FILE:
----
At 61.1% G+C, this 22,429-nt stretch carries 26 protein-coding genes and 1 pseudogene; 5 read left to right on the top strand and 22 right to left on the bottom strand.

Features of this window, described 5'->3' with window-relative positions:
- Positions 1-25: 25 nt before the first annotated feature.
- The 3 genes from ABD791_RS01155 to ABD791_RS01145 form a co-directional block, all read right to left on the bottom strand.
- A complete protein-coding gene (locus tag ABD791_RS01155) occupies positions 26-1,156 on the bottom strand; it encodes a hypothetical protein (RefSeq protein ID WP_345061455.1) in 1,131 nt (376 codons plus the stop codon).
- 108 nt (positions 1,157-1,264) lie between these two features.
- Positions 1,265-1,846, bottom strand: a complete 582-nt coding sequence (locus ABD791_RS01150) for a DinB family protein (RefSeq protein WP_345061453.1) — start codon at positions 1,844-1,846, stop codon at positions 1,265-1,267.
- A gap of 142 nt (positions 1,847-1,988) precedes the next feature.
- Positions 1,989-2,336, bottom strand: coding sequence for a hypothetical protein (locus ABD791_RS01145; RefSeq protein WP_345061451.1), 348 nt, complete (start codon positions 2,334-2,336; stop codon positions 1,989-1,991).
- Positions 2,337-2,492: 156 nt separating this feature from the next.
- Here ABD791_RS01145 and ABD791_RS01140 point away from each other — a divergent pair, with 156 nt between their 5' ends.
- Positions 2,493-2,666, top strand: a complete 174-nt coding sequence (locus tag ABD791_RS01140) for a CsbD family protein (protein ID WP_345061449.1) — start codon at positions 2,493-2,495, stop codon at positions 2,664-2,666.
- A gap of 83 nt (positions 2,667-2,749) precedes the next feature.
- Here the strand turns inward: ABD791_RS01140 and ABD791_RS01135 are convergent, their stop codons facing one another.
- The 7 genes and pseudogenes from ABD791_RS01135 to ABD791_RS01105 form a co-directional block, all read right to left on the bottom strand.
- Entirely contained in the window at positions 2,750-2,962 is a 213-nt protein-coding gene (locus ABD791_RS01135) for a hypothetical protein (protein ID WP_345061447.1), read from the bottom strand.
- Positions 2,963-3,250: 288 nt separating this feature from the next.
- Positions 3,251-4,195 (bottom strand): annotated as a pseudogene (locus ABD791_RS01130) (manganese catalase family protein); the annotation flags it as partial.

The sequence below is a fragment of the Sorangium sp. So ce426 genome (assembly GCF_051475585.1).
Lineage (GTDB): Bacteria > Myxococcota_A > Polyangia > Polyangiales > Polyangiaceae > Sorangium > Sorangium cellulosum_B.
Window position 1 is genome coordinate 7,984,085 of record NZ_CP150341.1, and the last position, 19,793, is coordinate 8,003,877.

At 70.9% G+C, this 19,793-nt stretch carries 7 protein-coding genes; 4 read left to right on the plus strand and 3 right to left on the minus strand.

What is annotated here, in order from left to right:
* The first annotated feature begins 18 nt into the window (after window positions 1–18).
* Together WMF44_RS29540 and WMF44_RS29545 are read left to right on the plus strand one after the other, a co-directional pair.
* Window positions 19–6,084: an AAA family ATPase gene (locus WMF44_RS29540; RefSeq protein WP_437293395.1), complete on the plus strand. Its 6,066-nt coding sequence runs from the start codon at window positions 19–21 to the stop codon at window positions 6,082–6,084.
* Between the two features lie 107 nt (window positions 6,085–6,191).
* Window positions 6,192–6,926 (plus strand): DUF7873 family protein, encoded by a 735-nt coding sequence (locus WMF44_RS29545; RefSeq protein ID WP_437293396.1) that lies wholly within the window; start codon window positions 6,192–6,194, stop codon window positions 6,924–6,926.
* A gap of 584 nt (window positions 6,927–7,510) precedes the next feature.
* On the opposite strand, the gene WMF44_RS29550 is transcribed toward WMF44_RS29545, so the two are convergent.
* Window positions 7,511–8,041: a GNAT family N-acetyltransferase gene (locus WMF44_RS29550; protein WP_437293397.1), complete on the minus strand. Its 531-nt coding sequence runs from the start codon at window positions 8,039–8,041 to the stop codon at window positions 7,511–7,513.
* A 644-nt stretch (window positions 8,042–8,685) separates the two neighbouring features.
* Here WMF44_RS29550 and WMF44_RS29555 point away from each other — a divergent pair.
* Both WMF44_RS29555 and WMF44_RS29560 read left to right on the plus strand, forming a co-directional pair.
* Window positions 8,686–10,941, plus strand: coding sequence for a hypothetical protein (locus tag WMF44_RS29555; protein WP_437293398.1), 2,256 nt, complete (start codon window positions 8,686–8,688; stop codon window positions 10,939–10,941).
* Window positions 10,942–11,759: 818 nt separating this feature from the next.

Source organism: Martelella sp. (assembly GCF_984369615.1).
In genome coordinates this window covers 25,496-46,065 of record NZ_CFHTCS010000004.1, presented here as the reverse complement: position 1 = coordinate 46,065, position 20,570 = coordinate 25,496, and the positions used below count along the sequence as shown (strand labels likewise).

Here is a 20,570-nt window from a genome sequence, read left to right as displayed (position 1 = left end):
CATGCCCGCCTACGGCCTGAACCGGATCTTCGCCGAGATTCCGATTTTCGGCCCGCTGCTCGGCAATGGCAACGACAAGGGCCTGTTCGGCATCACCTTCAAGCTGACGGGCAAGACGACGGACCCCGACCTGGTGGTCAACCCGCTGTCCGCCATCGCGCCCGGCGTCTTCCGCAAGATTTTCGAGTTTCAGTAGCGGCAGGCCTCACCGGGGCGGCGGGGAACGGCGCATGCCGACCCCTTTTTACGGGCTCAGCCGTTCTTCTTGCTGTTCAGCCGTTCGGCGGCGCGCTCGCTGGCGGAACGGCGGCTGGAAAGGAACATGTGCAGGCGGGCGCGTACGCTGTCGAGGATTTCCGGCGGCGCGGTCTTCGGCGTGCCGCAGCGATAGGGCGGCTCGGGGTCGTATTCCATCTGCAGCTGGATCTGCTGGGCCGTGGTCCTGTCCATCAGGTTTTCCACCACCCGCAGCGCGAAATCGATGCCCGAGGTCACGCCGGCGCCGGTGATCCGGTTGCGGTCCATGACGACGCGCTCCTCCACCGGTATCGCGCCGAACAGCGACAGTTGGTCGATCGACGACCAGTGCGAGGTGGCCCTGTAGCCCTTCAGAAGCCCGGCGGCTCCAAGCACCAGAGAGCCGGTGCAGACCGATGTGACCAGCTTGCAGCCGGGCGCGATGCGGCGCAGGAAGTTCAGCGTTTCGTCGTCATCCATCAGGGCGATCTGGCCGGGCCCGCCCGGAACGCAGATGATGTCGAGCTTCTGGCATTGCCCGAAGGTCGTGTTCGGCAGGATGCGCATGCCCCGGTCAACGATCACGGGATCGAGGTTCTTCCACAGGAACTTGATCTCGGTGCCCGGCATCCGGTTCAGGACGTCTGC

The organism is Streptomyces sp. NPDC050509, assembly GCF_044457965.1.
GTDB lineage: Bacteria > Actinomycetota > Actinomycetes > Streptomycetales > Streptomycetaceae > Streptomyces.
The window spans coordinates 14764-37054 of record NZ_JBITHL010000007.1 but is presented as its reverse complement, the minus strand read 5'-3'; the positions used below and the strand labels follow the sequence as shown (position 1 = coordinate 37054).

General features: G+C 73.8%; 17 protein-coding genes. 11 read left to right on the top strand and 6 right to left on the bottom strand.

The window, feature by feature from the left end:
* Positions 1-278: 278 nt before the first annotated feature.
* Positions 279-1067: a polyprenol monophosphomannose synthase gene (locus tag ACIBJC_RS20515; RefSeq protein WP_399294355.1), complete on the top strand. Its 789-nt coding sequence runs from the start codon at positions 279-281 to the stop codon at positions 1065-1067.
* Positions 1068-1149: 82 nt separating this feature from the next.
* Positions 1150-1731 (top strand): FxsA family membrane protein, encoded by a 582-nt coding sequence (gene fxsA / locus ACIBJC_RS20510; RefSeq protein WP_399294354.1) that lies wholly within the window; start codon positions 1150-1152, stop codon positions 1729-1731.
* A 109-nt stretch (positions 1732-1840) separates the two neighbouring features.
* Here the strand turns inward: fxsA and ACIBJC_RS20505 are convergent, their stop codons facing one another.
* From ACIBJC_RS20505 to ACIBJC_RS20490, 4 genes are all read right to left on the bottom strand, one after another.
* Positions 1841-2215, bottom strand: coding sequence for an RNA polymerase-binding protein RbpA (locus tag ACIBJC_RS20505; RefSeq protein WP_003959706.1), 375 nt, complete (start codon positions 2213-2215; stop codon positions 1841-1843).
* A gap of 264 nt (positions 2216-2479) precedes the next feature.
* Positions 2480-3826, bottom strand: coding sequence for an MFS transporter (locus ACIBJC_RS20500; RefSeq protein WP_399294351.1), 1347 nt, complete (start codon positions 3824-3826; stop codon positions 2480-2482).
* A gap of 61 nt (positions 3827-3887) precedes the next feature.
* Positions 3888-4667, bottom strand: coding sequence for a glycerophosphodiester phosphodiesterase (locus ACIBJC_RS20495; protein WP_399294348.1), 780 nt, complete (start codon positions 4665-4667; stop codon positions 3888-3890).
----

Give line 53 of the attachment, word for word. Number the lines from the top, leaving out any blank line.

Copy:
* Positions 1841-2215, bottom strand: coding sequence for an RNA polymerase-binding protein RbpA (locus tag ACIBJC_RS20505; RefSeq protein WP_003959706.1), 375 nt, complete (start codon positions 2213-2215; stop codon positions 1841-1843).